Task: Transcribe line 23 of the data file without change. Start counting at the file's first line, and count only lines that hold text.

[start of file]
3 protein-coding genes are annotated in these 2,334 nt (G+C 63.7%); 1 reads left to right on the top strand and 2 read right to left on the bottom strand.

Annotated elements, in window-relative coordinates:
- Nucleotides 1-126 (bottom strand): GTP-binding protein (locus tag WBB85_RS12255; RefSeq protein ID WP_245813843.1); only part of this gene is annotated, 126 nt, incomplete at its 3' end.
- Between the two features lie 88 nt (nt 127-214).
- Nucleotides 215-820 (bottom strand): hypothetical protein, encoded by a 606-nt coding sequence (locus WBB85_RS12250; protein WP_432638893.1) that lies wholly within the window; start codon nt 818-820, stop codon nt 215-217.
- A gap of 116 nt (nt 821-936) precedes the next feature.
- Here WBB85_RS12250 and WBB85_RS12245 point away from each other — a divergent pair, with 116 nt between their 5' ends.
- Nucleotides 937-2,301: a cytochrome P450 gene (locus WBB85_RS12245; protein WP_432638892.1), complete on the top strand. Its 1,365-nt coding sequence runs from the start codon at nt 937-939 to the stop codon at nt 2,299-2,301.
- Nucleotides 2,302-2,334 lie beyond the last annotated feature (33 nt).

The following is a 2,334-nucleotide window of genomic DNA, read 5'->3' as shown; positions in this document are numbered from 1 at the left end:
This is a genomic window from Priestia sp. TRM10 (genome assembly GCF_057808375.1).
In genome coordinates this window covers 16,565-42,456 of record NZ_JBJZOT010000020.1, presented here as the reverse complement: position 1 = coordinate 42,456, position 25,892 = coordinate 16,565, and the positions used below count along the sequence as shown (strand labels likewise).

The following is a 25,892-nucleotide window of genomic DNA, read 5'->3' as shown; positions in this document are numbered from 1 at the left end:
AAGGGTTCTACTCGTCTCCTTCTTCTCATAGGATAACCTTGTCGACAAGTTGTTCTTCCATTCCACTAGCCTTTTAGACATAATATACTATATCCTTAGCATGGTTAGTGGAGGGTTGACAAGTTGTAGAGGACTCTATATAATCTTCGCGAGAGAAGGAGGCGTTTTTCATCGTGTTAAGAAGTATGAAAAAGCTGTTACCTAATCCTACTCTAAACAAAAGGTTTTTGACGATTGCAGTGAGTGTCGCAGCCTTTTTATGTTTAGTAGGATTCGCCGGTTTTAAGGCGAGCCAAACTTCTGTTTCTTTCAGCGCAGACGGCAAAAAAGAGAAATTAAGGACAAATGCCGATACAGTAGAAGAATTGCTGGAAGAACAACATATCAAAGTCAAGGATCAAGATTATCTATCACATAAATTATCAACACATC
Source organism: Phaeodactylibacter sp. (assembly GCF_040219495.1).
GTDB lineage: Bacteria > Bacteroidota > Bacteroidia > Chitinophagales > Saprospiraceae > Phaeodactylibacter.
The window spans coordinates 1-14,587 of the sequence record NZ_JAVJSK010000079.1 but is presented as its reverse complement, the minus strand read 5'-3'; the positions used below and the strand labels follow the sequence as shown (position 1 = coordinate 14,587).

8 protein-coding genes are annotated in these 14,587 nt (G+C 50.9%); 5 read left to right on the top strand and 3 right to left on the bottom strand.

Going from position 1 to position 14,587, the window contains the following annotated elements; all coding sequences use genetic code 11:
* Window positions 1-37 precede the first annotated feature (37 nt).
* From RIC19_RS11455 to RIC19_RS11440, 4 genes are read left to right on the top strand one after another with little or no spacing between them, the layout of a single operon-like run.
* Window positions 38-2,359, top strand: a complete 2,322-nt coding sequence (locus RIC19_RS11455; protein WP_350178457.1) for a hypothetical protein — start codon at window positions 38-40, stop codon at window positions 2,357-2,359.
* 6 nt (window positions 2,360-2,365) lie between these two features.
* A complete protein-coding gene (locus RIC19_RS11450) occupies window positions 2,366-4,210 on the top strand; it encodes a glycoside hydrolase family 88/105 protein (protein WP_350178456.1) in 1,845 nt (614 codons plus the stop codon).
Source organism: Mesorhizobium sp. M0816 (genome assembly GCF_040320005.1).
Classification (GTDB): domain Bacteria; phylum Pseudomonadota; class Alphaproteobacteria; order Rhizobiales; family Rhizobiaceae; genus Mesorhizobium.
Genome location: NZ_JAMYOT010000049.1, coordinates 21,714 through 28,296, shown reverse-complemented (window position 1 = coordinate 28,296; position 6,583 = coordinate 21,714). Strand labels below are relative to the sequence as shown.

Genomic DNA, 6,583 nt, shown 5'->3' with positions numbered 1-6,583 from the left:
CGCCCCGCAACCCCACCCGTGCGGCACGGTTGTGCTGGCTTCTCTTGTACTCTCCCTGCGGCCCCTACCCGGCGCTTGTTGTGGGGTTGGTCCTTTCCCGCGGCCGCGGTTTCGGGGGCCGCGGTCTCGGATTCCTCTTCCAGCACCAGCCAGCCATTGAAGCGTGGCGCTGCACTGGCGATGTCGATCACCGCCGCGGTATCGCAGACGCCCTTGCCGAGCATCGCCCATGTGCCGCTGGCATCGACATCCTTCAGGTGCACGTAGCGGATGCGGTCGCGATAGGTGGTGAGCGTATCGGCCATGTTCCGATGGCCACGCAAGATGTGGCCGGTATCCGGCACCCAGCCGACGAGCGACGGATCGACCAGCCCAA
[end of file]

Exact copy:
* 6 nt (window positions 2,360-2,365) lie between these two features.